Face it: your late-night Jason Bourne binges may make your heart race, but it’s probably bothering your sleeping neighbors. Luckily, if you use an Apple TV, you can quiet loud sounds like blaring music, gunshots, and explosions with a very simple setting.
You’ve probably noticed that some movies where the volume is all over the place. Some have quiet parts where you have to turn up the volume to hear the dialog, and other parts that are so loud you have to scramble to turn it down.
The solution to this problem is called Dynamic Range Compression, which “reduces the volume of loud sounds or amplifies quiet sounds by narrowing or “compressing” an audio signal’s dynamic range.” Many movie buffs look down on this feature, since it’s decreasing the dramatic tension of a movie, but if you have sleeping neighbors just a wall away, sometimes you have to make some sacrifices. If you have a fifth generation Apple TV, then you have a Dynamic Range Compression option, but it’s not enabled by default.
To turn it on, you first need to open the Settings.
Next, click open “Audio and Video”.
Here, you will find a few items that will greatly quiet your Apple TV. The “Sound Effect and Music” option will mute noisy apps like games, the “Navigation Clicks” will turn off the sound as you navigate through apps and menus.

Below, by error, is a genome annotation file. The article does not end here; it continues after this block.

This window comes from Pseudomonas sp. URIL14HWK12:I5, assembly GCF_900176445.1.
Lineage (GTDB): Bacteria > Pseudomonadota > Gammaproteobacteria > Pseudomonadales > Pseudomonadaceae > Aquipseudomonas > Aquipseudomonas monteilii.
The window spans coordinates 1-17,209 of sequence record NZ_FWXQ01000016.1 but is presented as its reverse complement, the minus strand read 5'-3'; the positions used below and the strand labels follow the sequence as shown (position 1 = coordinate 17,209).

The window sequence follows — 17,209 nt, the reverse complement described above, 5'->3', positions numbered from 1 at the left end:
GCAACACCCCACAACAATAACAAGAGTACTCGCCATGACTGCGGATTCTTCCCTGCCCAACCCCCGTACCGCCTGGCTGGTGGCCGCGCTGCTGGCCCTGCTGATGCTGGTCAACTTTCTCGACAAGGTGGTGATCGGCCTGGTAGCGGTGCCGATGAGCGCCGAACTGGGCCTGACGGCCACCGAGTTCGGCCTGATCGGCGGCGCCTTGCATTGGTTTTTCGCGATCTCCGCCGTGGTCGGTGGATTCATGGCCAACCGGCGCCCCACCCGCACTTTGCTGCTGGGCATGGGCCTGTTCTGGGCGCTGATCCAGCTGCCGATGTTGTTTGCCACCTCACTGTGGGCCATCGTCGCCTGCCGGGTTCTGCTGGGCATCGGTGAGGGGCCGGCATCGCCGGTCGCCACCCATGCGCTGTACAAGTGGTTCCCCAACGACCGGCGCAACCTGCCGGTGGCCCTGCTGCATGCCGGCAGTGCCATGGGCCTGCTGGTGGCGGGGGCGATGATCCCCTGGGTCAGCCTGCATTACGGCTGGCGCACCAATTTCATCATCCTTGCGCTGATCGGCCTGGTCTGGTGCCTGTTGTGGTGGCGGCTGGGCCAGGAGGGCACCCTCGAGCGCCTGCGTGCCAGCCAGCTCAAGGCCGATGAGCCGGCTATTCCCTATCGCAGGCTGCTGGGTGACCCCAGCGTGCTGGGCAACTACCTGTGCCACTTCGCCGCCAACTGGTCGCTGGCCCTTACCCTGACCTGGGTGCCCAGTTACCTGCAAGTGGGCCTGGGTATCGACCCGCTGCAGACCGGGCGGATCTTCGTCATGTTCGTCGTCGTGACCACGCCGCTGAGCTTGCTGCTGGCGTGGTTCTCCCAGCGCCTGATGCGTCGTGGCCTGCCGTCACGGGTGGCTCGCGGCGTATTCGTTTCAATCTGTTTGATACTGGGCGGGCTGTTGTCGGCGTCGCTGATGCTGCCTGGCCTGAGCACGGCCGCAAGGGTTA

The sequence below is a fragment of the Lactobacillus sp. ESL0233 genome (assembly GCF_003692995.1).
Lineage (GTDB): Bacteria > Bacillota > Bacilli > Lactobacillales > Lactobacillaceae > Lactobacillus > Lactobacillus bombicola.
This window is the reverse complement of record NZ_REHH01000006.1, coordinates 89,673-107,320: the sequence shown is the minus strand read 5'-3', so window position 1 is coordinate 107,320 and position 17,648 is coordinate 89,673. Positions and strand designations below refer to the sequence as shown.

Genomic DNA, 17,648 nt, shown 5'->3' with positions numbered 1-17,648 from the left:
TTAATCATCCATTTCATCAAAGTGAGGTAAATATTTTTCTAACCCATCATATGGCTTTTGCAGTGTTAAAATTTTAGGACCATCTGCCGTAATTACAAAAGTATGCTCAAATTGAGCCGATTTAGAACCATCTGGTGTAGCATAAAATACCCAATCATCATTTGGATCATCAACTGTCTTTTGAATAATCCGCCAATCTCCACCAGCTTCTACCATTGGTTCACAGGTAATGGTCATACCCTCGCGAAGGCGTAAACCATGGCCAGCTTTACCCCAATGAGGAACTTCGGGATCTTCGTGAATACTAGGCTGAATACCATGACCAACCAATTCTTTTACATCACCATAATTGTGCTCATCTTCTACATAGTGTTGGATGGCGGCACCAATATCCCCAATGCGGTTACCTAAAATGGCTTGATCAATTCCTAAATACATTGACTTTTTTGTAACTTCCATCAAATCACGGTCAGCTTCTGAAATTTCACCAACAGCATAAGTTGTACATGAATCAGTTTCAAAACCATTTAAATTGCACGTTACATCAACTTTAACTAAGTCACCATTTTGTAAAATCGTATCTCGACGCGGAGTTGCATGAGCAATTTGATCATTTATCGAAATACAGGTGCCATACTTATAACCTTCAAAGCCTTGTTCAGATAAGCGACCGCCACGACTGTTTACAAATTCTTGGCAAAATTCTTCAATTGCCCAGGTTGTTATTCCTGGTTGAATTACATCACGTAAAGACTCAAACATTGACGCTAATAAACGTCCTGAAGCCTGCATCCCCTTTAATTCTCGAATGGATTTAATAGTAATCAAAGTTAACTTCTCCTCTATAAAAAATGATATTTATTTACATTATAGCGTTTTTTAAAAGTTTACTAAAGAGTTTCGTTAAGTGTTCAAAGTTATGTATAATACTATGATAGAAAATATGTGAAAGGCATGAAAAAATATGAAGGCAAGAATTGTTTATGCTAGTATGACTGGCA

You can turn those off if you want to reduce how much noise your Apple TV makes in general, but if you want to use dynamic range compression, turn on “Reduce Loud Sounds”.
With this enabled, you should now experience quieter sound effects and music, but still enjoy the action and dialog.
Dynamic Range Compression isn’t a cure-all. If you’re trying to listen to music, DRC might make it sound muddied and unremarkable, or it might soften some dialog so that you can’t make out what people are saying. In that case, you might need to turn on the subtitles or try to watch when you don’t have to have DRC enabled.
That said, if you’re just looking for a way to even out your movie-watching experience without jumping between various volume levels, then turning on DRC in your Apple TV will likely do the trick. If you want to learn more about dynamic range compression, complete with real examples, then we urge you to check HTG’s explainer on how Dynamic Range Compression changes audio.
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